How to Save an Endangered Old House
The people of Ripley, Ohio, figured out
a way—and you can too
Victor and Cindy Young did a bang-up job bringing this timeworn Italianate back to life. But the people of Ripley, Ohio, deserve a pat on the back for saving it in the first place. Front row, left to right: Terry Newdow, Donna Covert, Vic Young, Jean White, Alison GIbson, Hylda Strange. Second row, left to right: Mark Newdow, Tom White, Don Zipperian, June Zipperian, Karen White. Third row, left to right:
Jerry Strange, Phil White.
Feeling inspired? If you want to save an old house but don't have the time or money to do it yourself, here are three alternatives.
Form an LLC
Before they found it, Vic and Cindy Young's house was marked for demolition by the Ripley town council. In response, resident Phil White asked for a 30-day reprieve, then recruited
10 of his friends and neighbors to form a limited liability company, or LLC. This allowed them to pool their money and purchase the house from a local landlord, perform the necessary repairs,
then sell it to the Youngs. LLC members are only liable for the amount of money invested in the business. So if someone were injured while replacing the roof, Phil and his crew could
be sued only for the amount they paid for the property. Forming
an LLC is relatively easy. Just file the formal paperwork (the
fee is $100 to $800, depending on where you live), create an
operating agreement establishing each member's rights and responsibilities, and obtain any required licenses and permits.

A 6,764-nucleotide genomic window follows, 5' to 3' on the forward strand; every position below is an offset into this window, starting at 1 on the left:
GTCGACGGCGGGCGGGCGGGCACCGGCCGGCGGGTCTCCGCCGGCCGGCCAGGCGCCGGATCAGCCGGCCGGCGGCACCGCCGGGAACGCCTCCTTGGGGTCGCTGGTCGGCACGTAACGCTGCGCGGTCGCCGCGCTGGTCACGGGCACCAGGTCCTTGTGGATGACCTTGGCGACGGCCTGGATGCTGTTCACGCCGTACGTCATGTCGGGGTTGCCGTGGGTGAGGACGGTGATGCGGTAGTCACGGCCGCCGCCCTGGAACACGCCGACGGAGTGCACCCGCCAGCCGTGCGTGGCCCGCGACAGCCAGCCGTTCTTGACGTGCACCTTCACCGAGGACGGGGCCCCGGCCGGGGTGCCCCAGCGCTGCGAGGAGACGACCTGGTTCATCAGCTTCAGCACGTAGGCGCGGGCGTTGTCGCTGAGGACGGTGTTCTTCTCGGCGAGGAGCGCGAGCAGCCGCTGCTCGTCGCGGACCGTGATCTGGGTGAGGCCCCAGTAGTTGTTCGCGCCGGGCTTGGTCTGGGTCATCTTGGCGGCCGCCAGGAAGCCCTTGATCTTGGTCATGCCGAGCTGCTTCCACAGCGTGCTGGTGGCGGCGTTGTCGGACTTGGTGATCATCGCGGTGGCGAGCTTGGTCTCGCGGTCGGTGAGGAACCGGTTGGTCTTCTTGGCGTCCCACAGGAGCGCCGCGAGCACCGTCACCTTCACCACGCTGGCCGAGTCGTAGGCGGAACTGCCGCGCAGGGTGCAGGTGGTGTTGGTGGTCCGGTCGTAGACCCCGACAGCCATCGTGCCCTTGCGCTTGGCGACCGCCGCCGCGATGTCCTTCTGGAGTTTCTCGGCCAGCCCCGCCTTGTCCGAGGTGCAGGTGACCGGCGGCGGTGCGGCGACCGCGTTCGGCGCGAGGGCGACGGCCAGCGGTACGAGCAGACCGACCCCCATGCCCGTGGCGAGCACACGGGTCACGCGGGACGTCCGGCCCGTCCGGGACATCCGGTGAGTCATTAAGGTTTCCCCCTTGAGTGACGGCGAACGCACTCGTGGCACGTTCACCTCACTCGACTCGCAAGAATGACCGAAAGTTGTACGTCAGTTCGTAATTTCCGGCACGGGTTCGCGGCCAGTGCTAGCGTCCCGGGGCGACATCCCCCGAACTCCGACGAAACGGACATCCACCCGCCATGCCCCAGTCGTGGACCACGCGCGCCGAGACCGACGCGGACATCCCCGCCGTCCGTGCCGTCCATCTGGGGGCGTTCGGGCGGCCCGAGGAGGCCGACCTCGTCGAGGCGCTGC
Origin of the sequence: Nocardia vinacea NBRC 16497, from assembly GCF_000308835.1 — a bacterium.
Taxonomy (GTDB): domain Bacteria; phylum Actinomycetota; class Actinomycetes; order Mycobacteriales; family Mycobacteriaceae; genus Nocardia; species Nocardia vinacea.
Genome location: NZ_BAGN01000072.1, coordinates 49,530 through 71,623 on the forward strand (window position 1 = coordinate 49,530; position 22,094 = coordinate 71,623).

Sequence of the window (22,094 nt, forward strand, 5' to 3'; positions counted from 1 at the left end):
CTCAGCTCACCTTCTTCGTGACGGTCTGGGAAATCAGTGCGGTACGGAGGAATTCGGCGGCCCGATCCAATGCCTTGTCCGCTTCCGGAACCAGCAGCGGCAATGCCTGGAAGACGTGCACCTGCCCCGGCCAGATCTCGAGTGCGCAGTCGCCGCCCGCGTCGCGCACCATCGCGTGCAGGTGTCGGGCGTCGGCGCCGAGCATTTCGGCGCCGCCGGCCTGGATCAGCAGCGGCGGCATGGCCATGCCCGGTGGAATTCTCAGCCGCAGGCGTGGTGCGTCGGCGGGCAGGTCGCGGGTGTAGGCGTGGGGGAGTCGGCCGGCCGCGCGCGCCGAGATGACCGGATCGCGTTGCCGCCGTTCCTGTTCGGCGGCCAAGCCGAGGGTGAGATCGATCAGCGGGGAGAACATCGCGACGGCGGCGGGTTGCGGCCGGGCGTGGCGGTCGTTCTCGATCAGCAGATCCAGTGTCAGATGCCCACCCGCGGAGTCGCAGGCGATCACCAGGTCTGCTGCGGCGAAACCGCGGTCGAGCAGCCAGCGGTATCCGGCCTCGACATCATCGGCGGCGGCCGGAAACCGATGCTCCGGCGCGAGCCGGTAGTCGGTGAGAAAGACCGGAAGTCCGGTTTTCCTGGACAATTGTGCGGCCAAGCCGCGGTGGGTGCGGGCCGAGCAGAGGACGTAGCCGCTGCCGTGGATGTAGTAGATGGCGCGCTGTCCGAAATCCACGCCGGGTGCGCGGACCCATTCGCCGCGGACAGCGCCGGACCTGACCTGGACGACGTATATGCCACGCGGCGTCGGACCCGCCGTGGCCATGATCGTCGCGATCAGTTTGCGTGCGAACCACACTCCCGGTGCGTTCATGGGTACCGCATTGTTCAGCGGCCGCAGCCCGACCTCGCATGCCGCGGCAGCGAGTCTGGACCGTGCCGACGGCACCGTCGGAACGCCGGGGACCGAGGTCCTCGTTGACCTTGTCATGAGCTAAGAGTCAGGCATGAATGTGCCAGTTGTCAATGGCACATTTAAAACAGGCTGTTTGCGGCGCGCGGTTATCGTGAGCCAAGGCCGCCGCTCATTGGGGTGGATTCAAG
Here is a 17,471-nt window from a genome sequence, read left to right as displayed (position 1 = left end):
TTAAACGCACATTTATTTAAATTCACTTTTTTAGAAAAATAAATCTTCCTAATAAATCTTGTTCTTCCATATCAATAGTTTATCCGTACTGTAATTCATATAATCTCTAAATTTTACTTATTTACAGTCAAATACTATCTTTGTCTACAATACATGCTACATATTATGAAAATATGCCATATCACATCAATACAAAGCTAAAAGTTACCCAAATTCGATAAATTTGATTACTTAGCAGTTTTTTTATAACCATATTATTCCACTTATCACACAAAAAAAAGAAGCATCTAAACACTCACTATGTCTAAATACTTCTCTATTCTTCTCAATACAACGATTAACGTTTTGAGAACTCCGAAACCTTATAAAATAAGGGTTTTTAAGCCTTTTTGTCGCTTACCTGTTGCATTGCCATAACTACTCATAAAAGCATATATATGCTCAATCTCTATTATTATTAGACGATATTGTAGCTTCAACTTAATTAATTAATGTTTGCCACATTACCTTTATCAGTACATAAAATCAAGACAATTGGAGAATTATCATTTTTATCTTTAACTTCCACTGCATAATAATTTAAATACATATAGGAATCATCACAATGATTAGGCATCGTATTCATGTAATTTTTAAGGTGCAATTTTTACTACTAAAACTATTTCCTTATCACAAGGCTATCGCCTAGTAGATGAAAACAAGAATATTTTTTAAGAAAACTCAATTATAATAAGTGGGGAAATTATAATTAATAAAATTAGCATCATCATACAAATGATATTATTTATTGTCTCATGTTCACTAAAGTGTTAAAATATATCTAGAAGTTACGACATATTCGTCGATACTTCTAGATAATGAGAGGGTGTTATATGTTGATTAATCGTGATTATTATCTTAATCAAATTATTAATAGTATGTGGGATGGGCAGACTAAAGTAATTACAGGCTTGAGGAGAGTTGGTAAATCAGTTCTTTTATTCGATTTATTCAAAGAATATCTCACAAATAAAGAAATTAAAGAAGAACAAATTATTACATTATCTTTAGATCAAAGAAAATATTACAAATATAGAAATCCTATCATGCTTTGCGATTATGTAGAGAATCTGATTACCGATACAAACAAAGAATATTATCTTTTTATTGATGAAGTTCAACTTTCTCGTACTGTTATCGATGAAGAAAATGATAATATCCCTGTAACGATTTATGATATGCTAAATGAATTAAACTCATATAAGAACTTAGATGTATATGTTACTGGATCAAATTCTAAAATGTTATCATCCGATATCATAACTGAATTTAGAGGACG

Hit the Library
Some local research or a chat with the town historian might reveal why a house threatened with demolition is worth saving. Maybe it was home to a notable resident or part of the Underground Railroad. If so, you'll have a strong case to present to the community and local planning commission as to why the house should be spared. Contact the local press if you find anything interesting. An article might build more community support.
It's hard to save an endangered property all by yourself, so finding allies is important. The best ones to seek out are members of historic preservation agencies, which can contribute their experience and resources. But there are other parties who might be interested in your cause. For example, if the demolition of a house involves redevelopment that might have an impact on environmentally sensitive areas, get an environmental nonprofit involved. If it affects car or foot access to local businesses, ask the chamber of commerce for support. And if there's a threat it will hinder parking or the quality of life in a particular area, a local neighborhood group might want to jump on board.